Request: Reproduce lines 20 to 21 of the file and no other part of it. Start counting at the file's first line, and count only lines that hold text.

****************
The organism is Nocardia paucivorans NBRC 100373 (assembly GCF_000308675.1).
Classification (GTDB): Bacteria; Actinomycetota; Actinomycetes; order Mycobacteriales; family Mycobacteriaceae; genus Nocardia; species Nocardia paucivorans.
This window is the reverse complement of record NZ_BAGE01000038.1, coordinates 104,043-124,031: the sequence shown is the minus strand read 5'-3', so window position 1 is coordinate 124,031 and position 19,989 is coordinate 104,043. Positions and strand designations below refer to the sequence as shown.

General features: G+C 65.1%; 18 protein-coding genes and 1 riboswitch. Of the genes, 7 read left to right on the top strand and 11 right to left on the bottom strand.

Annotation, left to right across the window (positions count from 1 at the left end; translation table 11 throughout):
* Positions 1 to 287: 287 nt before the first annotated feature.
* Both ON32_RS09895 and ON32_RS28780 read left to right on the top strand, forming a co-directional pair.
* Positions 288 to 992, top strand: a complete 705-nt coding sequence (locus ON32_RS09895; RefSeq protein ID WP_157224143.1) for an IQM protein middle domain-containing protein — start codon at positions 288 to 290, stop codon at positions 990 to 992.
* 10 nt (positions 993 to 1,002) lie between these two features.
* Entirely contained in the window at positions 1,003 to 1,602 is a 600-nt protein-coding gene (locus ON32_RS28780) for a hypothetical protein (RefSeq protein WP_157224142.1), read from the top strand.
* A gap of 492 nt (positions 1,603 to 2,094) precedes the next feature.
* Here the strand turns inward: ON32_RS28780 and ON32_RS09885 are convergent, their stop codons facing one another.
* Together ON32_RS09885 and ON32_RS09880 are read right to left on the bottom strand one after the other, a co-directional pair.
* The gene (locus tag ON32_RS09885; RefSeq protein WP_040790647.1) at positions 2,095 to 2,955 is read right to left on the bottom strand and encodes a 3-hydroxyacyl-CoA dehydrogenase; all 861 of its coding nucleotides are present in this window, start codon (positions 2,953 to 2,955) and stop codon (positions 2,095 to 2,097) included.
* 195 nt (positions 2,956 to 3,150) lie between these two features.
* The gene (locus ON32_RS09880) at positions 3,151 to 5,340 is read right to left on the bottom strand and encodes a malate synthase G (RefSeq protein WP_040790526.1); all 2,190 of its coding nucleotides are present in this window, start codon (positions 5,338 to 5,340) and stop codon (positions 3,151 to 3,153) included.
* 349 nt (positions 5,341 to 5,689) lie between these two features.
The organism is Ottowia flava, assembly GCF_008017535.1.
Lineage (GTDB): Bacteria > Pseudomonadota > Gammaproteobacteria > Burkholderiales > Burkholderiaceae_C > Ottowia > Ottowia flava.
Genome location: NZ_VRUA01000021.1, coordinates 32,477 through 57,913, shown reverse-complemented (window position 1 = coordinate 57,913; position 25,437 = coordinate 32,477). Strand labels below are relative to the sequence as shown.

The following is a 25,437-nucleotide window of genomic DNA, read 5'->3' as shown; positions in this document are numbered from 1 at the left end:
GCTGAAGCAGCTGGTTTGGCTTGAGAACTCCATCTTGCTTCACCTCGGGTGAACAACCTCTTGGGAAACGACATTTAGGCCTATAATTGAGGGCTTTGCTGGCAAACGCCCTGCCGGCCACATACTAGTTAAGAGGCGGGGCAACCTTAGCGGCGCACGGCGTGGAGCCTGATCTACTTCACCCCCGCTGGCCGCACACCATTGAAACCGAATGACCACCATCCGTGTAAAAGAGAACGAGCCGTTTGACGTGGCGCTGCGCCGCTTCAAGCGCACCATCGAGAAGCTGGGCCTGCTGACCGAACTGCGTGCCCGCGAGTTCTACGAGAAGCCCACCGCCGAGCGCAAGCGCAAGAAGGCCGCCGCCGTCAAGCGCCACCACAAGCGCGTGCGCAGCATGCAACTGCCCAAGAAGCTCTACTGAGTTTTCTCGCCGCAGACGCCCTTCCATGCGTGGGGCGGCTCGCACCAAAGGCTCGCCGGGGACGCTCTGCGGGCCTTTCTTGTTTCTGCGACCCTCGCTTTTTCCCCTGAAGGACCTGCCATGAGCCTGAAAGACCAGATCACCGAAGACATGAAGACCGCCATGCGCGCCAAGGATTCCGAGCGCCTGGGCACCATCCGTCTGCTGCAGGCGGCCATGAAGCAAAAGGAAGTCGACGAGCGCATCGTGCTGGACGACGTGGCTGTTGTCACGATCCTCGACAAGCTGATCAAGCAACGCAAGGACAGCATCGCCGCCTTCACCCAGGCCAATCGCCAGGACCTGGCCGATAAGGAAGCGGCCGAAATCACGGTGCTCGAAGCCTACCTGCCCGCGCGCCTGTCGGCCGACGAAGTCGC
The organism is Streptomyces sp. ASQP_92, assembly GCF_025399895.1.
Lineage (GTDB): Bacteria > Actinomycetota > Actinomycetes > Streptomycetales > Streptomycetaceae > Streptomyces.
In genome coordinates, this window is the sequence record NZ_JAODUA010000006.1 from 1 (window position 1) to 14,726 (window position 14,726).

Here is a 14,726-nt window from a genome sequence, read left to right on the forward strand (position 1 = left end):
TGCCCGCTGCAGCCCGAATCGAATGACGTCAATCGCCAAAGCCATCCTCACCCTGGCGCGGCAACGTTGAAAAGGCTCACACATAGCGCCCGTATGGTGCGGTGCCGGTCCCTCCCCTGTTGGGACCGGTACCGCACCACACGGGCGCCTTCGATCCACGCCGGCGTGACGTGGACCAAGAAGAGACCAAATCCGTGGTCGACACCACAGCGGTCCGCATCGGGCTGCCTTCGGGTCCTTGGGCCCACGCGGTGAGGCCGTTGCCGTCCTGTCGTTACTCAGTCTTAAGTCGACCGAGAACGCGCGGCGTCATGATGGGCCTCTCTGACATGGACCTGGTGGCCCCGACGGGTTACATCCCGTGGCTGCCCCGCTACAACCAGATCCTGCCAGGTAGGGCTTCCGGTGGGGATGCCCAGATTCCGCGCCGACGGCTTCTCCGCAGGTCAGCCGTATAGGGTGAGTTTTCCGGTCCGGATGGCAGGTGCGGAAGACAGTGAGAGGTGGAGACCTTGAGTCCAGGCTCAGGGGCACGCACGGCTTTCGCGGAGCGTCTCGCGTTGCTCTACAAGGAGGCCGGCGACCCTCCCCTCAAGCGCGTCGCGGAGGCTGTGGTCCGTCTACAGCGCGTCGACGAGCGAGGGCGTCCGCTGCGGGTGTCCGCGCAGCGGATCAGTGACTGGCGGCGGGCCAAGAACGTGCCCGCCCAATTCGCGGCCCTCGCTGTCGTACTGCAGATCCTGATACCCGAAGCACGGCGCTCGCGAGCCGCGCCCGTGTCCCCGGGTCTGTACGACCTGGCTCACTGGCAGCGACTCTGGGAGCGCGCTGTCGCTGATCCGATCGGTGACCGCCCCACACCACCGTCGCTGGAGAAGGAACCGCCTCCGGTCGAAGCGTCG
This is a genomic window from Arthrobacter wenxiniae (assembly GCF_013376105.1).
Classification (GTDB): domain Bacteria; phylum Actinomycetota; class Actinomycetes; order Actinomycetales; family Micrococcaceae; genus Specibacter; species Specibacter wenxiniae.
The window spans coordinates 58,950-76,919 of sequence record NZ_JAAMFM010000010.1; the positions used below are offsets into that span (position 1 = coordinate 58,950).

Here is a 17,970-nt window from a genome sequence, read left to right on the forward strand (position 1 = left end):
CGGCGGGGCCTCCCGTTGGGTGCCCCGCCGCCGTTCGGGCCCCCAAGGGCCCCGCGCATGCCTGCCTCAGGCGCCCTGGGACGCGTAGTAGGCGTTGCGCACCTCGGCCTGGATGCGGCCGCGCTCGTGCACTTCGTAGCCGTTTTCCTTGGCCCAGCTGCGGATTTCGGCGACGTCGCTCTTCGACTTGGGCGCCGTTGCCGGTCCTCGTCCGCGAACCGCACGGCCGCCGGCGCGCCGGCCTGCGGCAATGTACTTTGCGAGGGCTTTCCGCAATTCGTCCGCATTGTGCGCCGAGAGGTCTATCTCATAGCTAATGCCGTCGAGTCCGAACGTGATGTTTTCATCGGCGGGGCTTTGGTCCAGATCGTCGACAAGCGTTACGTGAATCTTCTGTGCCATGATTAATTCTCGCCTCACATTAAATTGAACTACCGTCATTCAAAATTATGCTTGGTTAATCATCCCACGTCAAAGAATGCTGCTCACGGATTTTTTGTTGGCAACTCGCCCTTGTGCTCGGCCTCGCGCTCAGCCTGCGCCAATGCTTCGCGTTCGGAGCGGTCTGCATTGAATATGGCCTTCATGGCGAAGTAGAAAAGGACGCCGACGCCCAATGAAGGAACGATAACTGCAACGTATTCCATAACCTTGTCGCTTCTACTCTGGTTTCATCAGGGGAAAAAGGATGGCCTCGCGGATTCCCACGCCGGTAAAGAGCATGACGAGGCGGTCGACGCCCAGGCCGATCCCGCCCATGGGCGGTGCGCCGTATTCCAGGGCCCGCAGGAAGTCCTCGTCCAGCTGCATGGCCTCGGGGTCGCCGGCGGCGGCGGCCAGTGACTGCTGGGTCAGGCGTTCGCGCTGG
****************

Genome location: NZ_VRUA01000021.1, coordinates 32,477 through 57,913, shown reverse-complemented (window position 1 = coordinate 57,913; position 25,437 = coordinate 32,477). Strand labels below are relative to the sequence as shown.

The following is a 25,437-nucleotide window of genomic DNA, read 5'->3' as shown; positions in this document are numbered from 1 at the left end: